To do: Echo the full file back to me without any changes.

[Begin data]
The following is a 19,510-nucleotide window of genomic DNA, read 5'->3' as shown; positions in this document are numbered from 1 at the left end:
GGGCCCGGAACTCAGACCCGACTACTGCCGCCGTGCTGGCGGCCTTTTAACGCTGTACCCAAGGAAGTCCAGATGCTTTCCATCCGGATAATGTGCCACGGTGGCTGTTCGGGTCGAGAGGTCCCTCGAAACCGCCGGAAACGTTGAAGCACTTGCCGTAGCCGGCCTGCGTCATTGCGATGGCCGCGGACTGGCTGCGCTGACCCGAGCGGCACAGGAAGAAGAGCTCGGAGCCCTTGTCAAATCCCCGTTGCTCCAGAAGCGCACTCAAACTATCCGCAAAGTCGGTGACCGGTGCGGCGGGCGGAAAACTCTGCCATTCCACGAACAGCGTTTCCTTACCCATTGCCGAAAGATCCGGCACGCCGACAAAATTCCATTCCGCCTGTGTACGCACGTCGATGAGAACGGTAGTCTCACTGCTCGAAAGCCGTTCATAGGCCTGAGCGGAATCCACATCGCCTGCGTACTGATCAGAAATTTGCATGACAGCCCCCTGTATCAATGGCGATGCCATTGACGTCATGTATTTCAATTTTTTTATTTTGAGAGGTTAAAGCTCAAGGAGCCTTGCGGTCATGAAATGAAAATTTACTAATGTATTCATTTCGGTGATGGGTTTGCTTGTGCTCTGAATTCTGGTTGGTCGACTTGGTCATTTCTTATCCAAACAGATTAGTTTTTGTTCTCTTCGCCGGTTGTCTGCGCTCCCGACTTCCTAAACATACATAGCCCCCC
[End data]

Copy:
The following is a 19,510-nucleotide window of genomic DNA, read 5'->3' as shown; positions in this document are numbered from 1 at the left end:
GGGCCCGGAACTCAGACCCGACTACTGCCGCCGTGCTGGCGGCCTTTTAACGCTGTACCCAAGGAAGTCCAGATGCTTTCCATCCGGATAATGTGCCACGGTGGCTGTTCGGGTCGAGAGGTCCCTCGAAACCGCCGGAAACGTTGAAGCACTTGCCGTAGCCGGCCTGCGTCATTGCGATGGCCGCGGACTGGCTGCGCTGACCCGAGCGGCACAGGAAGAAGAGCTCGGAGCCCTTGTCAAATCCCCGTTGCTCCAGAAGCGCACTCAAACTATCCGCAAAGTCGGTGACCGGTGCGGCGGGCGGAAAACTCTGCCATTCCACGAACAGCGTTTCCTTACCCATTGCCGAAAGATCCGGCACGCCGACAAAATTCCATTCCGCCTGTGTACGCACGTCGATGAGAACGGTAGTCTCACTGCTCGAAAGCCGTTCATAGGCCTGAGCGGAATCCACATCGCCTGCGTACTGATCAGAAATTTGCATGACAGCCCCCTGTATCAATGGCGATGCCATTGACGTCATGTATTTCAATTTTTTTATTTTGAGAGGTTAAAGCTCAAGGAGCCTTGCGGTCATGAAATGAAAATTTACTAATGTATTCATTTCGGTGATGGGTTTGCTTGTGCTCTGAATTCTGGTTGGTCGACTTGGTCATTTCTTATCCAAACAGATTAGTTTTTGTTCTCTTCGCCGGTTGTCTGCGCTCCCGACTTCCTAAACATACATAGCCCCCC